Pub landlords who live above their pub may let out their former home. Even if the rent income only covers the mortgage payments on the property, the whole amount of income and expenses must be declared on the owner’s tax return.

Student house

Parents may buy a property for their offspring to live in while at university. Where the property is also let to other students, who pay rent to the parents, that income must be declared on the parents’ tax returns. As the property is not the main home of the parents the rental income does not fall under the £7500pa rent-a-room relief exemption.

Care home

An individual partly funds the cost of their room in a residential care home by letting their former home. Although all the rental receipts are used to pay for the care home fees, the rent must be declared on the recipient’s tax return, and tax will be payable on the profits.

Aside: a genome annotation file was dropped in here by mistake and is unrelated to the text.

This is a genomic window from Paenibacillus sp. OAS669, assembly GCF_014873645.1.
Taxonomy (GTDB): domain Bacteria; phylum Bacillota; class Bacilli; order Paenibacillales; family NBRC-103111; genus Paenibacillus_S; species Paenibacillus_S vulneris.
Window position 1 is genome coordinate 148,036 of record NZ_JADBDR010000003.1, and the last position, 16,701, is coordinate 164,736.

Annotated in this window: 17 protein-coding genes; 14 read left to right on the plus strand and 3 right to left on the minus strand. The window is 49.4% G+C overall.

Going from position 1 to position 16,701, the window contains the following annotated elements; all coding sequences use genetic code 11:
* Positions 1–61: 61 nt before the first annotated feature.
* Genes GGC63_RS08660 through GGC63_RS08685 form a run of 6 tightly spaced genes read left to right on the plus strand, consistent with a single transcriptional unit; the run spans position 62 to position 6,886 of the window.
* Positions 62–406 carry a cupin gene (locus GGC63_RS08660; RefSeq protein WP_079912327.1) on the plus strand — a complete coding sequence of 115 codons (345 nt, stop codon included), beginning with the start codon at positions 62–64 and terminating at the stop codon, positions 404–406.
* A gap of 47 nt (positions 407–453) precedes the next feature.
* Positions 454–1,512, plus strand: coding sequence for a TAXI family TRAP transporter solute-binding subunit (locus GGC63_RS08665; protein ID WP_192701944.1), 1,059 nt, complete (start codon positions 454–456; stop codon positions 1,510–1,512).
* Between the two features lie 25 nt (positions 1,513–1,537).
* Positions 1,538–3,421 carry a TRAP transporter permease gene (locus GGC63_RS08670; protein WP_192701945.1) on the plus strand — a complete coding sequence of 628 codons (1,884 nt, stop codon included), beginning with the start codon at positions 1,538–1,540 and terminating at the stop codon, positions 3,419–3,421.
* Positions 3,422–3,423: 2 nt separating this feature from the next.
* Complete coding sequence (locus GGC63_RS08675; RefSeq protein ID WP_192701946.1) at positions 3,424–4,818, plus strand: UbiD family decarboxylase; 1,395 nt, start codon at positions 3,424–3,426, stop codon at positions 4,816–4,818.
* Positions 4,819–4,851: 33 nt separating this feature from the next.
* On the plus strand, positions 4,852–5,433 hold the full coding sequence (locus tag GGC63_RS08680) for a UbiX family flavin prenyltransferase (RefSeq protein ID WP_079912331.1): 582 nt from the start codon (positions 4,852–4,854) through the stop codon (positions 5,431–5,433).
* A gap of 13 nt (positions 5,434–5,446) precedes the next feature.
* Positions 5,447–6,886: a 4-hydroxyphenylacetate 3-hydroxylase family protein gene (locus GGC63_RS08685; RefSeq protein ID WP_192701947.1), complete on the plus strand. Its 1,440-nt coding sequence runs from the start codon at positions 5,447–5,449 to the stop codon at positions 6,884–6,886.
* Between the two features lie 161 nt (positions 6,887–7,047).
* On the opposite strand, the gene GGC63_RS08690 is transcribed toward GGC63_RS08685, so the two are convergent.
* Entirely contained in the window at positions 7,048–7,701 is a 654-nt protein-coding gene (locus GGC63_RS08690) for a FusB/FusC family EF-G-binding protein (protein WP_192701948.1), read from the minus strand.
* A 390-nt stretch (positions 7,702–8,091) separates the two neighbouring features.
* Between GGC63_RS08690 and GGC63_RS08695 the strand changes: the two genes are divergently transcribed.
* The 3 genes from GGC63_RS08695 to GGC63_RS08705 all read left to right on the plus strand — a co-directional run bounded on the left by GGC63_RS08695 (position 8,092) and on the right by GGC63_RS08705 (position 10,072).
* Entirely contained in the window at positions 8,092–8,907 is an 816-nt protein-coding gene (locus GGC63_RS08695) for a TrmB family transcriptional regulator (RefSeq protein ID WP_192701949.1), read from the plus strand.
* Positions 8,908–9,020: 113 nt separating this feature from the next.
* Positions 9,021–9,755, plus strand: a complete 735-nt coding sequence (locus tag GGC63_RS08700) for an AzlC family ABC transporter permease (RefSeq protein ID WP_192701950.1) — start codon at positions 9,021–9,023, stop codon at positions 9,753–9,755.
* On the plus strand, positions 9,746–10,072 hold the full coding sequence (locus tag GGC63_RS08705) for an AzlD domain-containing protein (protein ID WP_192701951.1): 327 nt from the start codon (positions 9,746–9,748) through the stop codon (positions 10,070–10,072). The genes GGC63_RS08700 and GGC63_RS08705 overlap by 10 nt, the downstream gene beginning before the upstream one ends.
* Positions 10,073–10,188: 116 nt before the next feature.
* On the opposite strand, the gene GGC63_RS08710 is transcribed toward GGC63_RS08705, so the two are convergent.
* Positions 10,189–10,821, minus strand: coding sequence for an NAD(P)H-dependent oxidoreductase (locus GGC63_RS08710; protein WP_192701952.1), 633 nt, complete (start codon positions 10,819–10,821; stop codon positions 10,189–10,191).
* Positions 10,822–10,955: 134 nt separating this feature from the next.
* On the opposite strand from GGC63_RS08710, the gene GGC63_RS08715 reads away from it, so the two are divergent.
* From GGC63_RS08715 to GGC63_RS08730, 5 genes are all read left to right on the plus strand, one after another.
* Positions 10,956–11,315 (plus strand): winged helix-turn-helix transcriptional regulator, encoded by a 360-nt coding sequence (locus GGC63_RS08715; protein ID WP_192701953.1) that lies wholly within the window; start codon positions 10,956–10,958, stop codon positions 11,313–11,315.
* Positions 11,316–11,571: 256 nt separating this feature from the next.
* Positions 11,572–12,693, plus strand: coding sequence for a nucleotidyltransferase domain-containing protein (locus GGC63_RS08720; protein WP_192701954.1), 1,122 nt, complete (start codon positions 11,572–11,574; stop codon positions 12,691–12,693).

Inheritance

A property is inherited by siblings, and one of those individuals organises for it to be let out. The rent received belongs to all the siblings in proportion to their beneficial interests in the property, and should be reported on their tax returns as such. It is possible for the siblings to change the ratio in which the rental income is divided between them, if a declaration is made.

Under declarations

If the property owner has not declared their rental income correctly they can make a full disclosure using the let property campaign disclosure service. Where the under declaration applies only to the last tax return, that return can be amended within one year of the filing date. Our tax investigation experts can advise on the best course of action.